Resting heart rate (RHR): Nothing like ‘normal’

A recent study concludes that “normal” doesn’t exist when it comes to resting heart rate (RHR). Although the RHR for most people is relatively stable over time, rates vary by as much as 70 beats per minute (bpm) from person to person.

RHR can be easily measured but what does it mean to our health?
RHR can be easily measured but what does it mean to our health?

Although doctors routinely measure the RHR of people, it is still not clear what constitutes “normal,” and what variations to health mean from this norm.

Over the years there has been a consensus among large studies on what doctors should now consider the normal range.

For example, the National Health and Nutrition Examination Survey, which analyzed data from nearly 50,000 individuals, found that the adult RHR average is 72 bpm.

The American Heart Association (AHA) considers adult natural an RHR of 60–100 bpm.

RHRs, however, which fall well below the normal range can still increase the risk of mortality for a person.

Higher rates are generally associated with increased cardiovascular risk, but one study found that people with an RHR inferior to 65 bpm are also at risk. In the same study, the authors found that a substantial improvement in RHR also increased cardiovascular risk over the 3 year follow-up period.

The results are, in short, mixed. As the authors of the new study explain, “a single heart rate measurement provides very little useful information about an individual’s current health, unless it is well outside the expected normal range.”

The researchers behind the new study took a “long view of individual changes in cardiac output,” rather than taking RHR measurements at specific points in time.

We have now published their findings in the journal PLOS ONE.

Why does RHR matter?

Wearable devices today mean that accurate measurements of the heart rate can be taken continuously. It system also monitors sleep duration and activity levels, in addition to measuring heart rate each second.

As the authors of the study note, the prevalence of these sensors offers a “one-of- a-kind opportunity to better understand how RHR changes over time for and between individuals over the course of days, weeks, years, and potentially lives.”

If these all-pervasive wearable sensors can avoid the onset of disease, this would have a significant impact on population-level healthcare. For that reason, understanding what heart rate information can provide is important.

If we can decipher the secret messages taped by our hands, we may monitor our health constantly and receive early health warnings, theoretically.

The researchers had access to data across 50 states from 92,457 adults. Each participant wore a heart rate monitor between March 2016 and February 2018 for at least 2 days each week, for at least 35 weeks. They wore it every day, for at least 20 hours.

Those data provided a total of 33 million RHR daily values.

The average RHR overall was 65.5 bpm plus, or minus 7.7. For each individual the minimum and maximum RHRs were 39.7 and 108.6 bpm, respectively. In other words, “normal” could vary by around 70 bpm between individuals.

Other relationships

When the researchers delved into the data, a few significant relationships were found. For example, as the authors describe, there was a considerable difference between men’s and women’s RHRs:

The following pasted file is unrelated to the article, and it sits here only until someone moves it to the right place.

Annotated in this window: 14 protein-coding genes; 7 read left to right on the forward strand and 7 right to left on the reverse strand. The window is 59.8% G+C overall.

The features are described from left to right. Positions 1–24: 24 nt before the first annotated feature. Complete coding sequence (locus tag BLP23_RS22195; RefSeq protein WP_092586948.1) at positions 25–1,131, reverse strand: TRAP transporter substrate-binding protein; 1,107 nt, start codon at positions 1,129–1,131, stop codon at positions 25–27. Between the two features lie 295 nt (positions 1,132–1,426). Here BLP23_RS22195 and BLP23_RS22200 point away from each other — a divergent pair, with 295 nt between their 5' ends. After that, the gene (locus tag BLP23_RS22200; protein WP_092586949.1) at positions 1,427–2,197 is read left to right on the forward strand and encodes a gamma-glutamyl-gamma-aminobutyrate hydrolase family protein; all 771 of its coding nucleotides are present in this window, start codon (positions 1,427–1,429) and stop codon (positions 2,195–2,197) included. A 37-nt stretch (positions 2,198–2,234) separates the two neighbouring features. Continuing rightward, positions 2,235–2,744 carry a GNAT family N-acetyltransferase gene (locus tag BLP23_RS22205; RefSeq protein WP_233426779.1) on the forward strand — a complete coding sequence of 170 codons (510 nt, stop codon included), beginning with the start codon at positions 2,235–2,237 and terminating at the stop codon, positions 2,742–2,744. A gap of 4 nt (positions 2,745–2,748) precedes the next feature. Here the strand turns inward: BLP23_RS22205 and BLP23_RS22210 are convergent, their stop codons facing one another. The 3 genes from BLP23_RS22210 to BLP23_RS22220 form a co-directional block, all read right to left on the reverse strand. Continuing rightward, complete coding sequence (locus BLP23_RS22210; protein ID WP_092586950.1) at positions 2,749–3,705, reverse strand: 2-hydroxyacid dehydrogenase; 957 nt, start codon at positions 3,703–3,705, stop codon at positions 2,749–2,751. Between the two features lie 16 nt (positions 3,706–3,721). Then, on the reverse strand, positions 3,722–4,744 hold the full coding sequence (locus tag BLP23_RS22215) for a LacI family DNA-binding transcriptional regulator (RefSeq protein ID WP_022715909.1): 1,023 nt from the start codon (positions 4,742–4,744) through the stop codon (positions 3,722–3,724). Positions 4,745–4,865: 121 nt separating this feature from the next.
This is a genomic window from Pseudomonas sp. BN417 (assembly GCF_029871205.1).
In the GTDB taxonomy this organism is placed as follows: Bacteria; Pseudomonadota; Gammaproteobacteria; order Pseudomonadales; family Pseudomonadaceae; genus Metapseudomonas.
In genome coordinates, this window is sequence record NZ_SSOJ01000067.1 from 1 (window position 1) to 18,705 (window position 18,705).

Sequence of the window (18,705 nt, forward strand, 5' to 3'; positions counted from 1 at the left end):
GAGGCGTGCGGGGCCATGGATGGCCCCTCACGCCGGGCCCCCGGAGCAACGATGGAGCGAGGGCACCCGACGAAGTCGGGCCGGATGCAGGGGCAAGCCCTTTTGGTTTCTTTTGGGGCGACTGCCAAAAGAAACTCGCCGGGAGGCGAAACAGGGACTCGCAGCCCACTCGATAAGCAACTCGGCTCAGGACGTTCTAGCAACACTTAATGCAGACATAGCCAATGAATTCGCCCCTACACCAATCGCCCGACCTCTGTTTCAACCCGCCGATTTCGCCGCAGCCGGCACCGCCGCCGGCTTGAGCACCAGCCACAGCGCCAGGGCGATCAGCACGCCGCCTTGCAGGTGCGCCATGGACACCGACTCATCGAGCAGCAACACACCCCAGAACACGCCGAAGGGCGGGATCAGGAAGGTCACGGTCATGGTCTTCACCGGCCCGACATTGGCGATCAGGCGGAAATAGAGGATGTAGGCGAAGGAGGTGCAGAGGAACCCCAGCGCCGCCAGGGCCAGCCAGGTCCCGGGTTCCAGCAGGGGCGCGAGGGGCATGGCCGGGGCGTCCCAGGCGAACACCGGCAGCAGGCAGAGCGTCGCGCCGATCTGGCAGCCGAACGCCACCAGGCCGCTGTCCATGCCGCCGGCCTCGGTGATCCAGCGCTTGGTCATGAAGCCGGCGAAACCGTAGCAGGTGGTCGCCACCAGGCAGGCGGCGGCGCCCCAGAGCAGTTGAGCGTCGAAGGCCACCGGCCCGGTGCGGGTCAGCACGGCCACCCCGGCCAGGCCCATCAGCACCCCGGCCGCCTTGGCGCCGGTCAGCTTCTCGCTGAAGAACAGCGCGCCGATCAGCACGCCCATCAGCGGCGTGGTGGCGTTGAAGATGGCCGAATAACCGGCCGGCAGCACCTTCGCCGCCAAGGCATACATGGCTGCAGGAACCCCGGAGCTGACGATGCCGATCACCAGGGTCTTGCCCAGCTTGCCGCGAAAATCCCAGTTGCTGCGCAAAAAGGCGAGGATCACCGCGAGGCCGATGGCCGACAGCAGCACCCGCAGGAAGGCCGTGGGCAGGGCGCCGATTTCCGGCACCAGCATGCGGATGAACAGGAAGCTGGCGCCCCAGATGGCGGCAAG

“We found that 95 percent of men had an RHR between 50 and 80 bpm, whereas the corresponding range for women was between 53 and 82 bpm.”

The scientists also found significant differences in RHR with respect to age, body mass index (BMI), and duration of sleep. On average, with age, RHR steadily increased, peaked at 50, then a slow decline began into the older age. L

They found that individuals with moderate BMIs tended to have lower RHR than those with low or high BMIs when looking at the relationship between heart rate and BMI.

The scientists found that the lowest RHRs occurred in people who slept for about 7 to 7.5 hours each night, after analyzing the sleep duration.

Interestingly, they also found a person’s RHR tended to change by an average of 2 bpm with the seasons. Explaining:

“The RHR peaked for both men and women in the first week of January, after which the average RHR dropped to the annual minimum in late July. After this minimum, the average RHR has steadily increased until the end of the year.”

Scientists also note that for brief periods, such as a week, some people experienced minor but significant changes in their RHR. These minor alterations tended to be around 3 bpm.

People are simply different

Overall, the researchers showed that these variations were only “minimally correlated with individual characteristics.”

Although the RHR of a person varied with the seasons and for short periods, these changes were “an order of magnitude narrower” than the differences between the different RHRs of different people. Authors of the study write to:

“Individuals have a daily RHR that is normal for them but can differ from another individual’s normal by as much as 70 bpm.“

According to the writers, an “estimated 20 percent of consumers in the[ US] now have a smartwatch or fitness band capable of measuring continuous[ heart rate] passively and unobtrusively over long periods.”

Since exposure to RHR information is now so widespread, it makes sense to use it to its fullest potential. The researchers hope that health professionals will be able to use RHR data in the future to help diagnose conditions such as cardiovascular and pulmonary diseases and give insight into reproductive health.

“The ability to detect early acute diseases, such as infections, and early exacerbations of chronic diseases remains a promising avenue to explore,” the authors conclude.

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